Our collections trace their roots to the Jewish Department of the Berlin Museum. This museum of city history in the western part of the city was located in the building of the old Superior Court of Justice, erected in 1732, which now contains the entrance to the Libeskind Building.
Initial Inspiration and Kernel of the Collection
The Berlin Museum had its initial inspiration for a Jewish museum in the 1970s. With the support of the Gesellschaft für ein Jüdisches Museum (Society for a Jewish Museum), many of whose members were Berlin-born Jews who had emigrated during the Nazi era, founded in 1975 and sponsored by funds from the Stiftung Deutsche Klassenlotterie Berlin, the museum began assembling a collection.
The kernel for the Judaica collection was the collection of Zvi Sofer, a cantor from Münster, acquired in 1981. It was joined by exceptional individual pieces such as George Wilhelm Marggraff’s Hanukkah lamp from 1776. Day-to-day artifacts from Jewish families have also been in the scope of the collection from the beginning.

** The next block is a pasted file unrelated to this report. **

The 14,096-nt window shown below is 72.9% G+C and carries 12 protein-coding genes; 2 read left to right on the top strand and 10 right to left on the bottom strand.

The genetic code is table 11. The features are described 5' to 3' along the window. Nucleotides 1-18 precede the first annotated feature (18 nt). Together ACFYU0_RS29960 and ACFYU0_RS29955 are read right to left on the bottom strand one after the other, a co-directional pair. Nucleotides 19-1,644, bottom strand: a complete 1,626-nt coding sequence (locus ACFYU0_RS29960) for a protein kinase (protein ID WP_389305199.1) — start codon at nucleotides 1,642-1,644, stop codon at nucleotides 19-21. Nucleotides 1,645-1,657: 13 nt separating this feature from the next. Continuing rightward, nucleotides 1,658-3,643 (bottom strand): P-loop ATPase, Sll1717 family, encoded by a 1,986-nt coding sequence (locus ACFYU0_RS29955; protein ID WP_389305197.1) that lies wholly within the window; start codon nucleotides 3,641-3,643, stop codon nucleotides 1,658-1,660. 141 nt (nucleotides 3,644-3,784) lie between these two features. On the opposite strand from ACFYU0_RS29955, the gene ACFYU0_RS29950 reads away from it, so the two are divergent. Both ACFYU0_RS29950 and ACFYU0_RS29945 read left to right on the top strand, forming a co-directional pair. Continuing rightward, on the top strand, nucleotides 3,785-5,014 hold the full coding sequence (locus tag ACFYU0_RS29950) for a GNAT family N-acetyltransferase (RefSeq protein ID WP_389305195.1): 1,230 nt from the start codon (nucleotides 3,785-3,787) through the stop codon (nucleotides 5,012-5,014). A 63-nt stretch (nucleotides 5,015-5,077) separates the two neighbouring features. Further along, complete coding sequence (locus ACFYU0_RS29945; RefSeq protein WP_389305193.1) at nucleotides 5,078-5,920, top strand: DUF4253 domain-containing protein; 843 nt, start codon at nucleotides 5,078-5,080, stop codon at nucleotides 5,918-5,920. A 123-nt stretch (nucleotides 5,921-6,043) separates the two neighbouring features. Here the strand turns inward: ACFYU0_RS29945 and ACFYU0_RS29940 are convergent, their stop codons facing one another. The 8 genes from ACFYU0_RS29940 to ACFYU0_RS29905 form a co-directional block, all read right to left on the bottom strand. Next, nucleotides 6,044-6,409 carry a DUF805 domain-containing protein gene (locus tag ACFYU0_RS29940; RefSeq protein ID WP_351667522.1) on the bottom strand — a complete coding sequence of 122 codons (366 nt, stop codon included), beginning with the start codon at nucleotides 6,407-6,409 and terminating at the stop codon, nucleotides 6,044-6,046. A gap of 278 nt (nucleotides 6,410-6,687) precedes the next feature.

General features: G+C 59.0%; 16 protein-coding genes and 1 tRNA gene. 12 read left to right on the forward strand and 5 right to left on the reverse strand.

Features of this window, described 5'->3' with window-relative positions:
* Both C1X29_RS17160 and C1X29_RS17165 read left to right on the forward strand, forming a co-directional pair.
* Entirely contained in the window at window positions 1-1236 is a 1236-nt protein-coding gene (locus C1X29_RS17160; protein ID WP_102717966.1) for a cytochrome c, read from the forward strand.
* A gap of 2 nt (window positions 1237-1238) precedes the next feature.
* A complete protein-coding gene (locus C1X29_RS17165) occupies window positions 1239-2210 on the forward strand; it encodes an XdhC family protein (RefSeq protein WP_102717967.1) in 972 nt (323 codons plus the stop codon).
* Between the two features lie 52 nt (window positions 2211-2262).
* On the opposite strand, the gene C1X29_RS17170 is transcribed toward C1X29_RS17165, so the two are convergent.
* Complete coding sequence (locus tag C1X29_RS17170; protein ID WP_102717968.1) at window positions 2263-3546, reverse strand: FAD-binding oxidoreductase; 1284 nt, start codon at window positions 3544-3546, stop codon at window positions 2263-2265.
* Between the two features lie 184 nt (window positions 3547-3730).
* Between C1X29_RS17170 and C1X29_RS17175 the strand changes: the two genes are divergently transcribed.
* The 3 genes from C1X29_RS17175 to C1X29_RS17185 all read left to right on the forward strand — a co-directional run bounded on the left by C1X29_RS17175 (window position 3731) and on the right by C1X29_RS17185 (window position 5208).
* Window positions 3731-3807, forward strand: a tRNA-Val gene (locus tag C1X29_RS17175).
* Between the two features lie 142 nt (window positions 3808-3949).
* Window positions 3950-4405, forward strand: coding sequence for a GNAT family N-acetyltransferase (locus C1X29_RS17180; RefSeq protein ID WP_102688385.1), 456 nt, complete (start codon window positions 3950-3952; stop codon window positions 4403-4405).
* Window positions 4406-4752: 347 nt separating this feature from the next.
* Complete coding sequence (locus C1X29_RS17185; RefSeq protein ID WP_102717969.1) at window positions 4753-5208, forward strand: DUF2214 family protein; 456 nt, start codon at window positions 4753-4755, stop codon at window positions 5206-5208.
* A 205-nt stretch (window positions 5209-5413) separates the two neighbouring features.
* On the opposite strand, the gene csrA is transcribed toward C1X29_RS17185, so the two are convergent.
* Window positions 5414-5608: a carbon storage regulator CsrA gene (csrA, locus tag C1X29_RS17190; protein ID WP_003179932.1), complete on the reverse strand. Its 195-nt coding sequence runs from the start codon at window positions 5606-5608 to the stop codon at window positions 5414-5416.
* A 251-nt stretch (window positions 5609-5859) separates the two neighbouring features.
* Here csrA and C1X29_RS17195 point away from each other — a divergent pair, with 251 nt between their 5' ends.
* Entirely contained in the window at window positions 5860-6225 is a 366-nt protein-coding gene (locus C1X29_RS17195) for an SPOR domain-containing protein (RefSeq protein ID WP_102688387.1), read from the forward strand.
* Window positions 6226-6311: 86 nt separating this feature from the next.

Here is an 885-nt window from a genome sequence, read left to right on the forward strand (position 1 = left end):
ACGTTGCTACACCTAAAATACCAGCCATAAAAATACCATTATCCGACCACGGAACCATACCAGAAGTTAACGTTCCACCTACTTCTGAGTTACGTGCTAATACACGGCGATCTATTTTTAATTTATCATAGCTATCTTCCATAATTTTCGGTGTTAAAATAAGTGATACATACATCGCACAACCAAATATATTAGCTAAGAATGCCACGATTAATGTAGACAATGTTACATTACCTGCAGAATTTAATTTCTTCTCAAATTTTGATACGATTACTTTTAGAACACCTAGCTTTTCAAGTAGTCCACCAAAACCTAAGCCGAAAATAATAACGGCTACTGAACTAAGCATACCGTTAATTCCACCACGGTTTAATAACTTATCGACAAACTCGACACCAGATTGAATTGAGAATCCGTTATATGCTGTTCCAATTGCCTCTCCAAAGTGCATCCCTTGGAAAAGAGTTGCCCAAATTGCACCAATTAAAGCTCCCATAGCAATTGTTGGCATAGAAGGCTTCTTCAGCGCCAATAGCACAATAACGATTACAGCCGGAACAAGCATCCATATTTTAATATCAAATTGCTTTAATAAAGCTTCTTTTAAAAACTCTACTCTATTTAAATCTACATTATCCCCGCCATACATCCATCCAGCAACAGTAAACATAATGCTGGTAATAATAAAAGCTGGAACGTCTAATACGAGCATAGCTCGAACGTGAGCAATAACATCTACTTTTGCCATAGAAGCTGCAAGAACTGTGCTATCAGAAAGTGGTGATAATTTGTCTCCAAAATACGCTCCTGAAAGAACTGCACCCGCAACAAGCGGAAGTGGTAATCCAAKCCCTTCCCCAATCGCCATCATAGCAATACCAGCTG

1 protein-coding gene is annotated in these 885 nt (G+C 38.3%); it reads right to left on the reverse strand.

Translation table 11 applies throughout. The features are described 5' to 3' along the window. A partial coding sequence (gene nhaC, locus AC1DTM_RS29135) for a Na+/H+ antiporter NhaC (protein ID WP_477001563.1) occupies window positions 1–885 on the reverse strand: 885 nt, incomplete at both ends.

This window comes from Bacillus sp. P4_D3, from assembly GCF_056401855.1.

In the Footsteps of the First Jewish Museum in Berlin
Carefully chosen visual art was also acquired, such as the Biblical paintings of Lesser Ury and the nearly complete collection of Jakob Steinhardt’s graphic art. This followed in the footsteps of the Berlin Jewish community’s Jewish Museum – destroyed by the Nazis in 1938 – the only Jewish Museum of its time to document the work of contemporary Jewish artists. Several works of art from the holdings of that first Jewish Museum in Berlin are now in our collection, for example portraits of figures from the Jewish Enlightenment, which the Israel Museum presented to us as a permanent loan.
Transition to the Jewish Museum Berlin Foundation
When the Jewish Museum Berlin was established as an independent federal institution in 2001, the holdings of the Jewish Department of the Berlin Museum were transferred to the Jewish Museum Berlin Foundation. At the same time, the mandate of our collection expanded. Today, our museum collects artifacts of Jewish history from all regions of Germany, not only Berlin.
The collection is now the most extensive of any Jewish museum’s in Germany; however, compared to those of other museums of cultural history, it is still fairly modest.
How can I donate objects, photographs, and documents to the museum?
If you would like to support the Jewish Museum Berlin and believe you possess materials that may be of interest to us, contact us!
Curator of Art
T +49 (0)30 259 93 414
Jewish Museum Berlin